In Grade 12, I took what my friend Claire coined as “the impossible semester”, which included university level Chemistry, Physics and Calculus-and-vectors. I thought, hey – if I survived that, I should be able to do the same in university – and I did. But not in the most conventional way. I started first year in PHY151, MAT157 and CHM151 – the most demanding first-year Physics, Math and Chemistry courses available at U of T.
There are many math courses you can take depending on degree-requirements. Even if you only need MAT135/136 (more computational), no one will stop you from taking MAT157 (more abstract). I stayed in MAT157 for two months too long. Everyday the class size shrunk. The material was interesting but I personally lacked a foundation in proof-based math that was expected of the course. I tried to get up to pace with the rest of the class and attended help sessions that were led by previous students; but with rowing six times a week and my other courses, I couldn’t keep up. My game of catch-up continued as I switched into MAT137. I had to watch the lecture videos at twice the speed but soon realized that the inverted classroom concept (watching videos before lecture and doing examples in class) was not for me. When the winter semester rolled around, I wasn’t enjoying Math at all.
Ultimately, I switched into MAT135 and was lucky enough to have an amazing assistant professor who emphasized learning in the the classroom and would repeat the entire lecture if the person he called upon in class didn’t understand what he has just explained. I would recommend that if you’re in Toronto over the summer to try PUMP or the day-sessions leading up to Fall that give you a taste of what to expect in different kinds of math. If you’re not in town, don’t worry! There’s also a Pre-calc to help refresh your math skills.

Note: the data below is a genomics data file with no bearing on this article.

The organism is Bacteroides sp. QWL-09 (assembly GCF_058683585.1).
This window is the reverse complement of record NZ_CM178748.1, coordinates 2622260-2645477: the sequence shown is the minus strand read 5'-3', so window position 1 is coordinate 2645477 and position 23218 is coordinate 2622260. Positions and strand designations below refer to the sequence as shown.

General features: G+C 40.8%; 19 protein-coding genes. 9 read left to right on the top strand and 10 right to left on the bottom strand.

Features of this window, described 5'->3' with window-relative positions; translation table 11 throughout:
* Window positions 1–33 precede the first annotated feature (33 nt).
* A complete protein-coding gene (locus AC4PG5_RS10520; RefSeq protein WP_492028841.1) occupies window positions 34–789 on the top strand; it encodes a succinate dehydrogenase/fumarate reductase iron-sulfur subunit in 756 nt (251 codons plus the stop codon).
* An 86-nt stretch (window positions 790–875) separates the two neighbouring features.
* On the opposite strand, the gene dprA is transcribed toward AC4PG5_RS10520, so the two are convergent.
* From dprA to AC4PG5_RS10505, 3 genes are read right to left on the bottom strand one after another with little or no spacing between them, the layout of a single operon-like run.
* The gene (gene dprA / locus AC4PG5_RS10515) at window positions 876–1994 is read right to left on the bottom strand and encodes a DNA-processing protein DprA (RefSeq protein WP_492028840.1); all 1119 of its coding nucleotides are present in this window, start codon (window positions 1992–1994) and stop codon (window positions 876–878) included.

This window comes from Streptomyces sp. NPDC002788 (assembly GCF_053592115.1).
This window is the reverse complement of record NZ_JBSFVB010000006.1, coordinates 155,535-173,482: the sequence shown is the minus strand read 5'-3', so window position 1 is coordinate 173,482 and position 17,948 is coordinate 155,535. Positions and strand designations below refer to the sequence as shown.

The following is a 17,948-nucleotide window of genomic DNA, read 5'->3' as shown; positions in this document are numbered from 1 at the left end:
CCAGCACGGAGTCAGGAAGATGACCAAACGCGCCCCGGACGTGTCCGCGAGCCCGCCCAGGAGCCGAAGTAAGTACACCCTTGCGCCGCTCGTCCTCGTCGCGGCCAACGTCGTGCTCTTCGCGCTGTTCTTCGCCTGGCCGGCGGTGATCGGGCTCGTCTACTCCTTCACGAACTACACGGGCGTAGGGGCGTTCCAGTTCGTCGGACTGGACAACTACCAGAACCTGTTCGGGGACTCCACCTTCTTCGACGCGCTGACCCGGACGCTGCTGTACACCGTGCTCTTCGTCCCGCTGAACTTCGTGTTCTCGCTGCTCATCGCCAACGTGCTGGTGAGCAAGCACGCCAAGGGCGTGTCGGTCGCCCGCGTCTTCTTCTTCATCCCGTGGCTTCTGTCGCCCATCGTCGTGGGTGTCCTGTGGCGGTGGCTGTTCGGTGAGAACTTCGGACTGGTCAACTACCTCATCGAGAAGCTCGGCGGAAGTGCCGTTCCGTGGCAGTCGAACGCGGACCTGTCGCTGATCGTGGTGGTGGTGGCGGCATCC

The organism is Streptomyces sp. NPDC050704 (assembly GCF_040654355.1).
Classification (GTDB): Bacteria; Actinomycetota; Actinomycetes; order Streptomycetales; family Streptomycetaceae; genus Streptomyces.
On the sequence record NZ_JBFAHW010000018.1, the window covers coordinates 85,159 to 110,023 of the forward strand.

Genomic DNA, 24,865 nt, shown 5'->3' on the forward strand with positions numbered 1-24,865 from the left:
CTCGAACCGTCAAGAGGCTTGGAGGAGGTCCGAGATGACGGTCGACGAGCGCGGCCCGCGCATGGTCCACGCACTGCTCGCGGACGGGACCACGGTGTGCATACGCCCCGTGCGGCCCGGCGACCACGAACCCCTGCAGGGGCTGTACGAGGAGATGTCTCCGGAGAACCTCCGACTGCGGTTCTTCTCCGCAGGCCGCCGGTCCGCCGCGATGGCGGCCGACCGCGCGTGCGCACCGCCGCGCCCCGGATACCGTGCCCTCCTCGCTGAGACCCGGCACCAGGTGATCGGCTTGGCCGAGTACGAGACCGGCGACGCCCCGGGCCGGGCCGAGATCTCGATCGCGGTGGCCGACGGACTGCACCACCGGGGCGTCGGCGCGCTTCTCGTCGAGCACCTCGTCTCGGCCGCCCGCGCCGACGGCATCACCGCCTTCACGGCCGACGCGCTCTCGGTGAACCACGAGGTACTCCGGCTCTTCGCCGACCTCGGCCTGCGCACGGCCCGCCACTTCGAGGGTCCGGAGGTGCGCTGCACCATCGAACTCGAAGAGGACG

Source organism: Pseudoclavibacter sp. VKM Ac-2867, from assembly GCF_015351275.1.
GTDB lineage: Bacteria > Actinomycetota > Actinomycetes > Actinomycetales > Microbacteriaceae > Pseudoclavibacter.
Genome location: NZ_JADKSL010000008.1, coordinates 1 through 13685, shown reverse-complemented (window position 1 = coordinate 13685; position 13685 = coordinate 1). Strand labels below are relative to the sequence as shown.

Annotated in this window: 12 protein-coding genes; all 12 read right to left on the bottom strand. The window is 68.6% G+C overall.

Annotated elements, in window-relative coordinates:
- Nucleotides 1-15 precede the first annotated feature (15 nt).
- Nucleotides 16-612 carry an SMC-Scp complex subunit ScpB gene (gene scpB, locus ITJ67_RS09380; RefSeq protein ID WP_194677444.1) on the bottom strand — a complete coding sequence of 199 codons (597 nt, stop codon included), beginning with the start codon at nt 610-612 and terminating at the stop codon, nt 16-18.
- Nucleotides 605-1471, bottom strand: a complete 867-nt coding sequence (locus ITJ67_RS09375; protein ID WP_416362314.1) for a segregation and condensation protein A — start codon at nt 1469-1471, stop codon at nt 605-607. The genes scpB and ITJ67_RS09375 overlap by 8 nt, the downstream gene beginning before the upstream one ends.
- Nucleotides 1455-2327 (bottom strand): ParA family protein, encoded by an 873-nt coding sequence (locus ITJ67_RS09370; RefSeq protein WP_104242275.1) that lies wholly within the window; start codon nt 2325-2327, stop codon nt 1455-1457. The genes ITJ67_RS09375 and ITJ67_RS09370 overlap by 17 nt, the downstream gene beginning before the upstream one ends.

Instead of taking CHM135 (Physical Principles) and CHM136 (Introductory Organic Chemistry), I opted for CHM151, a year-long course in Organic, Inorganic and Physical Chemistry. I didn’t find Organic Chemistry as intriguing as Inorganic Chemistry, and it showed in my grades. It was a rocky start but as the course progressed, I started understanding and enjoying Chemistry more. A perk of CHM151 was the Course Community (CC) component in which we met with an upper-year student bi-weekly. There was one rule: We were not to discuss any course materials. The purpose of CC was for us to meet industry speakers, current grad students and tour the laboratory facilities and be able to ask questions about the research being done in the department. It showed me a side of an academic community that I don’t think I would’ve seen otherwise.
Although my first year course selection took a few detours, I don’t regret any part of it. Not only did I learn more about myself – my current limits and strengths – but also, I made great friends across all the courses I tried that I’m still close to today. During my decision-making, I also made periodical visits to my registrar – a useful resource I wish I had utilized earlier in the semester and that you should too!